Our culture has a wonderful way of taking controversial or partisan figures and weaving them into the broader story of America.
When Abraham Lincoln was assassinated, for example, his secretary of war, Edwin Stanton, purportedly said, “Now he belongs to the ages,” which was a way of saying that the battles Lincoln fought and the leadership he provided would stay with us and shape the nation going forward.
This kind of recognition is common when it comes to dead presidents, but it’s even more valuable when it comes to moral heroes. It’s appropriate that Republicans and Democrats alike celebrate the legacy of Martin Luther King Jr. It’s a great and glorious thing that civil-rights activist Rosa Parks is talked about as an American hero, not solely as an African-American one.
That said, can we not be idiots about it?
“I call these people the modern-day Rosa Parks,” Stephen Moore, an economic adviser to President Trump, said several times last week, referring to the small crowds protesting government lockdown and quarantine orders. “They are protesting against injustice and a loss of liberties.”
Many have noted the bizarreness of a presidential adviser and avid Trump supporter — a man who sits on the president’s movable feast of a committee to reopen the economy — also serving as an organizer of protests against policies Trump himself has advocated.
But that contradiction merely reflects the president’s own inconsistent behavior. Trump acknowledges that masks are a good idea for all but then says he won’t wear one. He insists his power is absolute but then says governors are the ones who should “call the shots.” He issues guidelines for combating the pandemic but then lends support to protesters denouncing them and decrying the governors who are enforcing them. “LIBERATE MICHIGAN!” “LIBERATE MINNESOTA!” “LIBERATE VIRGINIA!” the president has tweeted.
Apparently, the hunger for the sweet air of liberty is most desperately felt in swing states.
It’s notable that Trump has not actually abandoned his view that he has “total authority” to call the shots; he merely chooses not to exercise the untrammeled power the Constitution does not give him. (The calculation seems to be that the president can pocket the successes of state-led efforts while casting blame elsewhere for any resulting problems.)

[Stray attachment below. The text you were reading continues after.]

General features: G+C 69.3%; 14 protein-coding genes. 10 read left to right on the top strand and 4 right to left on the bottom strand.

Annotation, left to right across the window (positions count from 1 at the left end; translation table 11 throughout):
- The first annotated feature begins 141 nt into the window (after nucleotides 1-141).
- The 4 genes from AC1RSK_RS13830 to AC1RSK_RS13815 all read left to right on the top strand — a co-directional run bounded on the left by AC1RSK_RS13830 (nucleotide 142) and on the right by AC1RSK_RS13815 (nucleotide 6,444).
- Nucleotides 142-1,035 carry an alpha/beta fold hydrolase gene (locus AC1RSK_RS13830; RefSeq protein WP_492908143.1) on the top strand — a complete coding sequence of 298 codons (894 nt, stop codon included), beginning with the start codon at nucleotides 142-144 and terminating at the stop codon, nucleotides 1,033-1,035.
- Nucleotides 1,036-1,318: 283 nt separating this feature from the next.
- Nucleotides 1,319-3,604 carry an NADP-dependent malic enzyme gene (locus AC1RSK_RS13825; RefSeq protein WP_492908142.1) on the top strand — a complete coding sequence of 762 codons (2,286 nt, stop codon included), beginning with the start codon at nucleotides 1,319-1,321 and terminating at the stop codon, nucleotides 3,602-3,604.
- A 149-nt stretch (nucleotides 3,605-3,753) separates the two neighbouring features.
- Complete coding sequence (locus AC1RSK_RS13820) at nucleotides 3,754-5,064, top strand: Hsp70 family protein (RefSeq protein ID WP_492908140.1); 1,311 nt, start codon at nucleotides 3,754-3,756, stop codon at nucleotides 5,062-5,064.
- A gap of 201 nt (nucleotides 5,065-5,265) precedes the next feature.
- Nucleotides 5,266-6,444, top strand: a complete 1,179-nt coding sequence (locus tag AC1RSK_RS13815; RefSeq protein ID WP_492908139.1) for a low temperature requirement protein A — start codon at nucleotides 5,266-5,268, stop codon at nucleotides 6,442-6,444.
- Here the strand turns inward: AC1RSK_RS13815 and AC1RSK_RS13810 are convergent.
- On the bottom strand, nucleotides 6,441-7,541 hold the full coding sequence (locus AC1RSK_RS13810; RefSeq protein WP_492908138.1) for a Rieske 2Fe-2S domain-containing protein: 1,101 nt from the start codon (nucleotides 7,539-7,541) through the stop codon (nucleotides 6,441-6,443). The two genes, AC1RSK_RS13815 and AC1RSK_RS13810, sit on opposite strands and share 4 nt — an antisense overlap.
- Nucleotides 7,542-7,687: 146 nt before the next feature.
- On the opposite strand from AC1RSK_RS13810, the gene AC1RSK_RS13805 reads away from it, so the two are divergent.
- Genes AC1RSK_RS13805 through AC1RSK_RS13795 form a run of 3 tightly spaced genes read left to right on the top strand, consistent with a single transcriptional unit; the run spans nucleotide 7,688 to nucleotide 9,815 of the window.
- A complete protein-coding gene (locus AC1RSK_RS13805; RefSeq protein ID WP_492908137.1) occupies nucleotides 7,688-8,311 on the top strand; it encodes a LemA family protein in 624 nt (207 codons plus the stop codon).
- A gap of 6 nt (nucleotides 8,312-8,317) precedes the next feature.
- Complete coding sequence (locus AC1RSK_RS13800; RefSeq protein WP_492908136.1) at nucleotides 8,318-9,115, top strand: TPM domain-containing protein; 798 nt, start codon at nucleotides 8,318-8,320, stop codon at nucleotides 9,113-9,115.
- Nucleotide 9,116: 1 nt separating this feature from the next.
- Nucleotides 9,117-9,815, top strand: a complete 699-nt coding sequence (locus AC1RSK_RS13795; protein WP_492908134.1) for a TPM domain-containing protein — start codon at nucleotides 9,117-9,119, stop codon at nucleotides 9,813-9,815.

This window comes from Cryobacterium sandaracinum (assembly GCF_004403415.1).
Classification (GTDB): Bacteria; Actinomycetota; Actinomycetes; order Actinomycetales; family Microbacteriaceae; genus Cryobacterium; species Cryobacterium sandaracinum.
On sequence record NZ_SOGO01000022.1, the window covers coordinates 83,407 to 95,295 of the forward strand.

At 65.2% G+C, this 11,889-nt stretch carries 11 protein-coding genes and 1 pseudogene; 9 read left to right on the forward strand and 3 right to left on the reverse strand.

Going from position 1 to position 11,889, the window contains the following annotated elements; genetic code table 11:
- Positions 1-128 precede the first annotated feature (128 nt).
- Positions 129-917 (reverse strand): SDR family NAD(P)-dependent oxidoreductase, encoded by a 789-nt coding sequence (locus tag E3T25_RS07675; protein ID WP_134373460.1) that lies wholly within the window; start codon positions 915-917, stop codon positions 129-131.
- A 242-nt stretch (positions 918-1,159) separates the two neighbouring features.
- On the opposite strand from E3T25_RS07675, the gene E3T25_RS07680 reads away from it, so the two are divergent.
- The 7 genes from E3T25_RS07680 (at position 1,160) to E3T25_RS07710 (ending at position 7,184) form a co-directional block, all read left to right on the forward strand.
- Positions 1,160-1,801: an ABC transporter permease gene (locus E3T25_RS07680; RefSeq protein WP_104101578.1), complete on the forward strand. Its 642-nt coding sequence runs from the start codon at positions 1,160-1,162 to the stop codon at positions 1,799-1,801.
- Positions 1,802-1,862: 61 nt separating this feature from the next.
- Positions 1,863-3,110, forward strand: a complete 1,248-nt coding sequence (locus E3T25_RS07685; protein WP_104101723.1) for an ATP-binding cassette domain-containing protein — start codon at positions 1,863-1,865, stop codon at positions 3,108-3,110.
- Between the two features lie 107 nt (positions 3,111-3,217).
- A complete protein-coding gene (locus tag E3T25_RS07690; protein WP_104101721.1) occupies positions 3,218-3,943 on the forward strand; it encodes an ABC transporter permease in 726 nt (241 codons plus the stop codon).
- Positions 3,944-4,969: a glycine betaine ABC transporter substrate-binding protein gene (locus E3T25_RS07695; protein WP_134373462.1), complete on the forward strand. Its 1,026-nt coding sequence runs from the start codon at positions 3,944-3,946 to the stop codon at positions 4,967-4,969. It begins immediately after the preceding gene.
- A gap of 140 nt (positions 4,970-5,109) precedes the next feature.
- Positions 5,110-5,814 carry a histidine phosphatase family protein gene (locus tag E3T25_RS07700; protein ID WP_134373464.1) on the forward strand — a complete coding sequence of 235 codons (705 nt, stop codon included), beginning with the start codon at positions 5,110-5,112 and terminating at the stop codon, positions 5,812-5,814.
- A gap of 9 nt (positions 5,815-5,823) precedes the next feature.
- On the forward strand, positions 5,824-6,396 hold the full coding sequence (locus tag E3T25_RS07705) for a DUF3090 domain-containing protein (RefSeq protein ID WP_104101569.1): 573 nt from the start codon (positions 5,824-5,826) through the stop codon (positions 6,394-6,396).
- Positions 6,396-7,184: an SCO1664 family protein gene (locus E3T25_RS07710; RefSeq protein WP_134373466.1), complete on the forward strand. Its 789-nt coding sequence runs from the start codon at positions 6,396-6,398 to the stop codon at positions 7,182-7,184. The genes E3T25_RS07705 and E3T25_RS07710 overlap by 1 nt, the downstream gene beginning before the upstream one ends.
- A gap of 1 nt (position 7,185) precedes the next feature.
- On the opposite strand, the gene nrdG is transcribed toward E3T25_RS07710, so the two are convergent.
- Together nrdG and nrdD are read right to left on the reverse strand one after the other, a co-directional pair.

If Trump actually believed these states were in need of liberation, he could do something about it. Places in need of liberation suffer from tyranny, and the president has a constitutional obligation to ensure that American citizens do not endure tyranny.
It was this obligation that justified President Eisenhower’s decision to dispatch the National Guard to safeguard the lives of African Americans trying to go to school in Arkansas. It was why the Justice Department under Lyndon Johnson intervened to protect the civil liberties of African-American citizens.
Which brings me back to Rosa Parks. The Jim Crow system she famously defied codified the notion that some Americans were fundamentally inferior to other Americans. The notion that some citizens don’t share the same constitutional rights as others is by definition tyrannical.
Nothing like that is happening here. I’m perfectly willing to concede that some governors have made mistakes. Banning Michiganders from purchasing gardening equipment and car seats for babies strikes me as heavy-handed.
But this Rosa Parks comparison is grotesque in its asininity. Unlike the quarantine protesters, Parks wasn’t fighting to regain temporarily suspended liberties, but liberties many Americans had never fully enjoyed. She was a nonviolent warrior in a struggle to guarantee the rights and dignity of all Americans. Her struggle was grounded in the idea that all Americans are born with the equal right to life and liberty.
The quarantines are grounded in a not-altogether-dissimilar understanding: that we all deserve protection from a virus that disproportionately strikes our most vulnerable citizens and is now the second-leading cause of death in America, quickly closing in on heart disease. And because of the nature of the crisis, it requires cooperation and sacrifices from everybody.
As a matter of law and morality, these intentions matter. If you could ask the Founding Fathers whether what we’re going through is tyranny, they would answer, collectively, “Are you high?” or whatever the Colonial-era equivalent was.
But we live in a time where inconveniences and hardships must be turned into acts of deliberate villainy by our political opponents or nefarious overlords. It takes a remarkable amount of cynicism to simultaneously impose hardships on American citizens and claim to be outraged by them. While we can marvel at that cynicism, we shouldn’t lose sight of the asininity — and villainy — also on display.
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